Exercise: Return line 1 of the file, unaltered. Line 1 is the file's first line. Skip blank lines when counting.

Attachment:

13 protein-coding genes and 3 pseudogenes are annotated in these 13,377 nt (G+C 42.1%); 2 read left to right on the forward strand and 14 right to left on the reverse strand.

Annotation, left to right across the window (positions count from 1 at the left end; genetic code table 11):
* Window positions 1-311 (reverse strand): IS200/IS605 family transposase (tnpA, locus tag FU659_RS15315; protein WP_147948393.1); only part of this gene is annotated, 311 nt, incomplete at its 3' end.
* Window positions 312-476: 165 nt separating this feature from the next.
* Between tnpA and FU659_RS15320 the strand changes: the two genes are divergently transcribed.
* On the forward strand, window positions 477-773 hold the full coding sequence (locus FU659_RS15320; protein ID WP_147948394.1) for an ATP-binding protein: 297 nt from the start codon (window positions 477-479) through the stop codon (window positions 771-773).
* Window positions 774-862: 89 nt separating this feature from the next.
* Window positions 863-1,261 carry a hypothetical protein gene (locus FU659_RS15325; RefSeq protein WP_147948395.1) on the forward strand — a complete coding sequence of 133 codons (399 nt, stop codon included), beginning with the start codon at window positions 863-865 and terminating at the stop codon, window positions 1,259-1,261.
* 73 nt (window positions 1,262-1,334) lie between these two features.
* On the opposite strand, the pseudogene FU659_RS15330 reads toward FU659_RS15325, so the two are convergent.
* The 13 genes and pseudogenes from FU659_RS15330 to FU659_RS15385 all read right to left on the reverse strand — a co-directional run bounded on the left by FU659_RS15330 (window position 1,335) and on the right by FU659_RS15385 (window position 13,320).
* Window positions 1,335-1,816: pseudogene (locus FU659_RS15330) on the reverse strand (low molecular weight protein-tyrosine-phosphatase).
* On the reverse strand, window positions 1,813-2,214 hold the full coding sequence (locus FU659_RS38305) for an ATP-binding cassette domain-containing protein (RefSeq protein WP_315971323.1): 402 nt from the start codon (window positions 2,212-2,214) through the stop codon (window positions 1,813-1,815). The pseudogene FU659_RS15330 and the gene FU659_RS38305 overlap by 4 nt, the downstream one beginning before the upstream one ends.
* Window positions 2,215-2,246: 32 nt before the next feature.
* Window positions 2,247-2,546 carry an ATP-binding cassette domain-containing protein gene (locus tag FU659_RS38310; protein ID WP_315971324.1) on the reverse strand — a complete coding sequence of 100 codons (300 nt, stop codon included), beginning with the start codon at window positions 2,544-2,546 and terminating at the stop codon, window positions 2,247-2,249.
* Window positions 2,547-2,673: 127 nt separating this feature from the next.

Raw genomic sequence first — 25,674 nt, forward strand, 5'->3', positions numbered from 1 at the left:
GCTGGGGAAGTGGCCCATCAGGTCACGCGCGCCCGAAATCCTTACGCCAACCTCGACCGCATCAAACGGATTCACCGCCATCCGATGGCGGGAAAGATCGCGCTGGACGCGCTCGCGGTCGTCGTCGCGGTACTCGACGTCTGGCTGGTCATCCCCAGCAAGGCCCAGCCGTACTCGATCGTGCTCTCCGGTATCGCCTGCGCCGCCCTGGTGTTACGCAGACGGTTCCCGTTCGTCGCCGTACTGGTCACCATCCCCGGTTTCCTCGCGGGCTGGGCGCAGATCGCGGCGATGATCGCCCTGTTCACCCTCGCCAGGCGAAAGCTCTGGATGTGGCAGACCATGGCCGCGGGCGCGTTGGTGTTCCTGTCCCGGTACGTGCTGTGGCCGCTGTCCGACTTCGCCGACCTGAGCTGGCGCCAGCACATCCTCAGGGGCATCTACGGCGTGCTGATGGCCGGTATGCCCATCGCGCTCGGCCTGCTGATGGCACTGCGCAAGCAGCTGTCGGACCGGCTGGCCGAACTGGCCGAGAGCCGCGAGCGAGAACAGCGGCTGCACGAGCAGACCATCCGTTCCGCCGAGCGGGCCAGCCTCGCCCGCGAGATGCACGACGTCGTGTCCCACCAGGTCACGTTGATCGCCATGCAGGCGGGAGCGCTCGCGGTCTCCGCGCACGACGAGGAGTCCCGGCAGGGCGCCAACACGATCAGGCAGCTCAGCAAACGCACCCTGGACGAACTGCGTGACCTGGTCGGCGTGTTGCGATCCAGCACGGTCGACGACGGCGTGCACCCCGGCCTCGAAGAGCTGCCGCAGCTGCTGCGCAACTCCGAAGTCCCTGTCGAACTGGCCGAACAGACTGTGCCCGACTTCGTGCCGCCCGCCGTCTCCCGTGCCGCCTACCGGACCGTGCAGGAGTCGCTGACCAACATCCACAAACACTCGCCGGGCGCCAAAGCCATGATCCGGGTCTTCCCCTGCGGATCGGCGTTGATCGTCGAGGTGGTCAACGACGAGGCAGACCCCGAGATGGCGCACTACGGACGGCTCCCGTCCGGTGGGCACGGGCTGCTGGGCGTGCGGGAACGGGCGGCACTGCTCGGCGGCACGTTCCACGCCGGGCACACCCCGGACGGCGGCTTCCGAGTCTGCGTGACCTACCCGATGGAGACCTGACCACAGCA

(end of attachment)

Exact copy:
13 protein-coding genes and 3 pseudogenes are annotated in these 13,377 nt (G+C 42.1%); 2 read left to right on the forward strand and 14 right to left on the reverse strand.